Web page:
UTSA explores Latino children's literature at March 23-25 conference
(March 23, 2017) -- Authors, scholars, librarians, educators and artists are among the many who will converge upon San Antonio this week to discuss the latest and best in Latino children's and young adult literature.
The eighth National Latino Children's Literature Conference, "Connecting Cultures & Celebrating Cuentos," is scheduled on Thursday, March 23 through Saturday, March 25 at The University of Texas at San Antonio (UTSA) Downtown Campus.
"Even though Latino children are representative of where our country is going, U.S. schools are lagging in materials that reflect their lives and the lives of their community," said Carmen Tafolla, UTSA professor of Transformative Children's Literature and an internationally renowned author of more than 20 books. "We are not seeing the changing demographics of our country reflected within the books children are reading. In schools, for example, 'required reading' lists rarely contain titles penned by Latino authors. As our country changes, so, too, must this oversight change."
According to census estimates, Latinos represent the largest minority group in the U.S. and are predicted to become the majority group by 2050. One study of national data by Child Trends' Hispanic Institute identified that only 21 percent of Latino fourth-graders scored at or above "proficient" levels when it comes to reading.
The LCL conference aims to promote new strategies for raising the reading achievement Latino students across the country and affirm their overall educational engagement, esteem and aspirations.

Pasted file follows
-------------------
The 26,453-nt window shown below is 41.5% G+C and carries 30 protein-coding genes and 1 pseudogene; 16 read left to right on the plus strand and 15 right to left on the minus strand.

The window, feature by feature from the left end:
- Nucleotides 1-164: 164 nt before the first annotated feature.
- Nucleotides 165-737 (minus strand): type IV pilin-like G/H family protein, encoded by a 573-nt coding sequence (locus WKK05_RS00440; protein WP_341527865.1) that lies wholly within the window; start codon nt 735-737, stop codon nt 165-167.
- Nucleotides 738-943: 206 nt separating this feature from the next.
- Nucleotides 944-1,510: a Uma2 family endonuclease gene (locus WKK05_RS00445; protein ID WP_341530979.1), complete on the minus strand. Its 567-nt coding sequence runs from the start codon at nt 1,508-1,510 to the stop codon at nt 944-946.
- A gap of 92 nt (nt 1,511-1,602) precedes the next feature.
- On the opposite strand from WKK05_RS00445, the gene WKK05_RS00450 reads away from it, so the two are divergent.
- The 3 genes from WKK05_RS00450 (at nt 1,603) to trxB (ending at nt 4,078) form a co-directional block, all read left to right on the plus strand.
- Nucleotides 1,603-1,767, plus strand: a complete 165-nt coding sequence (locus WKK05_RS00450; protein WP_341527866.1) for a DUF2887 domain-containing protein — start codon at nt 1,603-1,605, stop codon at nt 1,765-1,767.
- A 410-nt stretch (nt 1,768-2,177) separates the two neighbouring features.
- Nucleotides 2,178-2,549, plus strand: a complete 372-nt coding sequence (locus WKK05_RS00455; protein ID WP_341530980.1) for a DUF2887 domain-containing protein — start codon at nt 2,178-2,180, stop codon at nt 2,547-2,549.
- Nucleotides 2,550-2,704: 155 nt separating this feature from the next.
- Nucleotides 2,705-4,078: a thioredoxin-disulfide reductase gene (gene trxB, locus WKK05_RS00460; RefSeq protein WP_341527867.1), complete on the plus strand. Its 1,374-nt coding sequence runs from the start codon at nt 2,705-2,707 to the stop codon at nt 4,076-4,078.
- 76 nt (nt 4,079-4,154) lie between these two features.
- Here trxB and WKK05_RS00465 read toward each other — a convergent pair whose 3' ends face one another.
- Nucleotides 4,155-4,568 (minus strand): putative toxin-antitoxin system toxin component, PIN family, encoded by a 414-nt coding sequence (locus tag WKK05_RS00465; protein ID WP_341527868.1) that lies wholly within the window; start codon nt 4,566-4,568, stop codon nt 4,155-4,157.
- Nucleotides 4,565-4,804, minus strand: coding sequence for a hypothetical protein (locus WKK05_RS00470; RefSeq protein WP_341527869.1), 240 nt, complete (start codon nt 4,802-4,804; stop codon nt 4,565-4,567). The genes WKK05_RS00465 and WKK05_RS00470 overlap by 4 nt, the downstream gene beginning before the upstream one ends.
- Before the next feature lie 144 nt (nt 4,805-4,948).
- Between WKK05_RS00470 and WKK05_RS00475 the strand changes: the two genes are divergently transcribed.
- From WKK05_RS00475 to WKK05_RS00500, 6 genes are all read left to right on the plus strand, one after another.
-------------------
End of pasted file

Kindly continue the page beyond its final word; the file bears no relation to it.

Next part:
Conference topics this year include social justice and literacy, explorations of the immigrant experience, teaching young writers, using stories and narratives to understand lived experiences, and LGBTQ representation in children's and young adult stories. The LCL conference will also feature readings and performances by several award-winning Latino authors, including Tafolla, Duncan Tonatiuh, Guadalupe Garcia-McCall and Alma Flor Ada.
In late 2015, UT System Chancellor William McRaven outlined his five-year strategic plan. One of the main tenets of the plan was a call to boost literacy rates among elementary school students.
"The National Latino Children's Literature Conference is all about highlighting the importance of literacy for Latino children and young adults," said Howard L. Smith, associate professor of Bicultural-Bilingual Studies in the UTSA College of Education and Human Development. "The conference brings people to UTSA from around the country truly care about the literacy of Latinos. We will explore how Latino culture, education, history and identities interact with each other in our stories, and show why there's such a need for these stories to exist."
Smith and Tafolla are chairing the conference with Jaime Campbell Naidoo of the University of Alabama, who will give the keynote address on March 23.
UTSA is ranked among the top 400 universities in the world and among the top 100 in the nation, according to Times Higher Education.
Learn more about the Latino Children's Literature Conference.
Learn more about the UTSA College of Education and Human Development.
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